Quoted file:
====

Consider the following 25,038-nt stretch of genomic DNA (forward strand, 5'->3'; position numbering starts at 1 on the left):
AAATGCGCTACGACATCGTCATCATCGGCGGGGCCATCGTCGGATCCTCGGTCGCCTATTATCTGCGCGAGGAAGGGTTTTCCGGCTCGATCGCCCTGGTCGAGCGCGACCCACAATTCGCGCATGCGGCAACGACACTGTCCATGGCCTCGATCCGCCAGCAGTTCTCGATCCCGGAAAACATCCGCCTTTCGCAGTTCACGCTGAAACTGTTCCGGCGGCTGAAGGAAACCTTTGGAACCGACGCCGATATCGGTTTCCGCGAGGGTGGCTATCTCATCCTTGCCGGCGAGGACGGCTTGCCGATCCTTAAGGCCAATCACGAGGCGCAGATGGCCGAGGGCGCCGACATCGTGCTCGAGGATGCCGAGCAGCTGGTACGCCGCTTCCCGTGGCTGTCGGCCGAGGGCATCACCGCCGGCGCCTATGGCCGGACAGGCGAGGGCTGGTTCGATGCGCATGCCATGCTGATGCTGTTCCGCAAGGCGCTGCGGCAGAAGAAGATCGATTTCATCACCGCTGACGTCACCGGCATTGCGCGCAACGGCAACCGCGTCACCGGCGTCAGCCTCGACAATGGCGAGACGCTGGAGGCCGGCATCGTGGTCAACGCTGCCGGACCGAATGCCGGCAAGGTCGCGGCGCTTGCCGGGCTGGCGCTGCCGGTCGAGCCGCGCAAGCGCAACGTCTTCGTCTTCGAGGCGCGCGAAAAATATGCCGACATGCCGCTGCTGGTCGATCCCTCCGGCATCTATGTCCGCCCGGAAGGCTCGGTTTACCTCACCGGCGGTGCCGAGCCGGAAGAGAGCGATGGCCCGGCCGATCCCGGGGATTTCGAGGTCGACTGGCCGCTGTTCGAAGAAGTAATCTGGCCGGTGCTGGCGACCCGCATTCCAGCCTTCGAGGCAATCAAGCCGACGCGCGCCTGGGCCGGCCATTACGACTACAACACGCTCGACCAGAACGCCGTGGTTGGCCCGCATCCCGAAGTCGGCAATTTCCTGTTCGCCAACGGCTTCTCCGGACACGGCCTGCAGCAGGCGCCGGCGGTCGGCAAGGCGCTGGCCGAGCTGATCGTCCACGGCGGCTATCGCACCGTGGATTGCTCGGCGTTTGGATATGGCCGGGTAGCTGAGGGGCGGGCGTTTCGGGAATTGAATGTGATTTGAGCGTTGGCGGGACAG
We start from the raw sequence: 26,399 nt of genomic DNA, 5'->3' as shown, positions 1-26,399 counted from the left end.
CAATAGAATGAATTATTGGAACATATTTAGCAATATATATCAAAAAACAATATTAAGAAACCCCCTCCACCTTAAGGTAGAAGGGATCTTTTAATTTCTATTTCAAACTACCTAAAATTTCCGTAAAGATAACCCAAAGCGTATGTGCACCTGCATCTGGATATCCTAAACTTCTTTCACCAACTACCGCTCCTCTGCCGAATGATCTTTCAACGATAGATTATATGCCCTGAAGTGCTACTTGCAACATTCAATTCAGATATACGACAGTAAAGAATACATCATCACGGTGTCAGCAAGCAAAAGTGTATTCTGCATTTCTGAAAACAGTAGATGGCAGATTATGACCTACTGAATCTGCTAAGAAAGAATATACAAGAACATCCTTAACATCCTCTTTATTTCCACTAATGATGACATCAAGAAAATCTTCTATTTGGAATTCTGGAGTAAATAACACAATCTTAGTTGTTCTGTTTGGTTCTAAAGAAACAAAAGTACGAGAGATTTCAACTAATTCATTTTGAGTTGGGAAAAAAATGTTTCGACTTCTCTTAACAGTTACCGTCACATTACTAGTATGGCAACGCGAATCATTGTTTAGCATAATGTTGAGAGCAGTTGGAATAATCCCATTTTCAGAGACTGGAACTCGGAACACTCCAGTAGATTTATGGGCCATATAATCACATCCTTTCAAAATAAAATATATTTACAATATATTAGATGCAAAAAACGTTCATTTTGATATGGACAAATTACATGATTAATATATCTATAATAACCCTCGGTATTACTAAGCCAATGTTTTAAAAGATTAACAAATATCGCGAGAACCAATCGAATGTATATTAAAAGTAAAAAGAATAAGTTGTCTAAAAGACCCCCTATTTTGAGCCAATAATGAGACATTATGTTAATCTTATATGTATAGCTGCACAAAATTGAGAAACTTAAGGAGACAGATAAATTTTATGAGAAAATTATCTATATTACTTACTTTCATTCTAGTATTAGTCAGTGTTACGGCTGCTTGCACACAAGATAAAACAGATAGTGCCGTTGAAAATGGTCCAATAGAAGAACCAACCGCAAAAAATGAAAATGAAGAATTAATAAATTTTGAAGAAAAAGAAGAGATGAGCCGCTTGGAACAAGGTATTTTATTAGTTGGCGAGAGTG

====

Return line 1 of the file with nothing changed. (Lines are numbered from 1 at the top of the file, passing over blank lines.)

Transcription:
Consider the following 25,038-nt stretch of genomic DNA (forward strand, 5'->3'; position numbering starts at 1 on the left):